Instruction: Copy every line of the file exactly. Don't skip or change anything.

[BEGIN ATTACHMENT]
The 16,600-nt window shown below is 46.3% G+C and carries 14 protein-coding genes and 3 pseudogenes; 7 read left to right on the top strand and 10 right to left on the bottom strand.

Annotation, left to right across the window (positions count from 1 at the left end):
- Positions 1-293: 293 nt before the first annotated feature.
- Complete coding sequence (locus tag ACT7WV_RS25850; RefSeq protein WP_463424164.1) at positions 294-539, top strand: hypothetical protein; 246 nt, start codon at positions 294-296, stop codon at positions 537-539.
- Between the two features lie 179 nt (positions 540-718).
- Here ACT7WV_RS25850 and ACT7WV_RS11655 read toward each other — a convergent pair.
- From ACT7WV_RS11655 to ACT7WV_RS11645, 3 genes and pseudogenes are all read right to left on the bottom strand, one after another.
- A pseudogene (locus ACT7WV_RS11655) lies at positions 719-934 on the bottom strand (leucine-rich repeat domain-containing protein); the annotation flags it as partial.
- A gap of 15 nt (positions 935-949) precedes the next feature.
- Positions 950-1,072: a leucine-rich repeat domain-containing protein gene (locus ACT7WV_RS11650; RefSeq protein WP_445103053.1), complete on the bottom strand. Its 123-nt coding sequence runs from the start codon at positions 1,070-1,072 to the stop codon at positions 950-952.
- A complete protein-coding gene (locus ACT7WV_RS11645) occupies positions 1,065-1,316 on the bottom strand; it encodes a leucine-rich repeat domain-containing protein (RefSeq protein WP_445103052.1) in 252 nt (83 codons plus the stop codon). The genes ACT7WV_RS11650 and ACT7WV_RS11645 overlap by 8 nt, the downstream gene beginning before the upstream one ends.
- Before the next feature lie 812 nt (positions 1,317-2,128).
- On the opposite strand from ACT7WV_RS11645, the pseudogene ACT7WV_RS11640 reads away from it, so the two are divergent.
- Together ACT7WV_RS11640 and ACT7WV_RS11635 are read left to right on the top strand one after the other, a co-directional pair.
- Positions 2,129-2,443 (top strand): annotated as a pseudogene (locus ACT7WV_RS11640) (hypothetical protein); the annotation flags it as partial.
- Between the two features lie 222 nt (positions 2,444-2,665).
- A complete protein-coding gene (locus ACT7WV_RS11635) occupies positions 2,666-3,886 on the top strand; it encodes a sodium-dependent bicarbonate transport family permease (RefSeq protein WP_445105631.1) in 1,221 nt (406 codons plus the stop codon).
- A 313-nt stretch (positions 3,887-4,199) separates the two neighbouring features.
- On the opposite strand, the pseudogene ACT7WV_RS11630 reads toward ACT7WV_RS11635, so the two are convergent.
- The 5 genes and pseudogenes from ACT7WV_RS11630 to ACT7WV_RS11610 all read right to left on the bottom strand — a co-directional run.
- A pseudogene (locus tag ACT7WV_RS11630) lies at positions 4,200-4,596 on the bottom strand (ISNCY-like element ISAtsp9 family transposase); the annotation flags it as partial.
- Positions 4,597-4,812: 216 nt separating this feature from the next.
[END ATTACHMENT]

The 16,600-nt window shown below is 46.3% G+C and carries 14 protein-coding genes and 3 pseudogenes; 7 read left to right on the top strand and 10 right to left on the bottom strand.

Annotation, left to right across the window (positions count from 1 at the left end):
- Positions 1-293: 293 nt before the first annotated feature.
- Complete coding sequence (locus tag ACT7WV_RS25850; RefSeq protein WP_463424164.1) at positions 294-539, top strand: hypothetical protein; 246 nt, start codon at positions 294-296, stop codon at positions 537-539.
- Between the two features lie 179 nt (positions 540-718).
- Here ACT7WV_RS25850 and ACT7WV_RS11655 read toward each other — a convergent pair.
- From ACT7WV_RS11655 to ACT7WV_RS11645, 3 genes and pseudogenes are all read right to left on the bottom strand, one after another.
- A pseudogene (locus ACT7WV_RS11655) lies at positions 719-934 on the bottom strand (leucine-rich repeat domain-containing protein); the annotation flags it as partial.
- A gap of 15 nt (positions 935-949) precedes the next feature.
- Positions 950-1,072: a leucine-rich repeat domain-containing protein gene (locus ACT7WV_RS11650; RefSeq protein WP_445103053.1), complete on the bottom strand. Its 123-nt coding sequence runs from the start codon at positions 1,070-1,072 to the stop codon at positions 950-952.
- A complete protein-coding gene (locus ACT7WV_RS11645) occupies positions 1,065-1,316 on the bottom strand; it encodes a leucine-rich repeat domain-containing protein (RefSeq protein WP_445103052.1) in 252 nt (83 codons plus the stop codon). The genes ACT7WV_RS11650 and ACT7WV_RS11645 overlap by 8 nt, the downstream gene beginning before the upstream one ends.
- Before the next feature lie 812 nt (positions 1,317-2,128).
- On the opposite strand from ACT7WV_RS11645, the pseudogene ACT7WV_RS11640 reads away from it, so the two are divergent.
- Together ACT7WV_RS11640 and ACT7WV_RS11635 are read left to right on the top strand one after the other, a co-directional pair.
- Positions 2,129-2,443 (top strand): annotated as a pseudogene (locus ACT7WV_RS11640) (hypothetical protein); the annotation flags it as partial.
- Between the two features lie 222 nt (positions 2,444-2,665).
- A complete protein-coding gene (locus ACT7WV_RS11635) occupies positions 2,666-3,886 on the top strand; it encodes a sodium-dependent bicarbonate transport family permease (RefSeq protein WP_445105631.1) in 1,221 nt (406 codons plus the stop codon).
- A 313-nt stretch (positions 3,887-4,199) separates the two neighbouring features.
- On the opposite strand, the pseudogene ACT7WV_RS11630 reads toward ACT7WV_RS11635, so the two are convergent.
- The 5 genes and pseudogenes from ACT7WV_RS11630 to ACT7WV_RS11610 all read right to left on the bottom strand — a co-directional run.
- A pseudogene (locus tag ACT7WV_RS11630) lies at positions 4,200-4,596 on the bottom strand (ISNCY-like element ISAtsp9 family transposase); the annotation flags it as partial.
- Positions 4,597-4,812: 216 nt separating this feature from the next.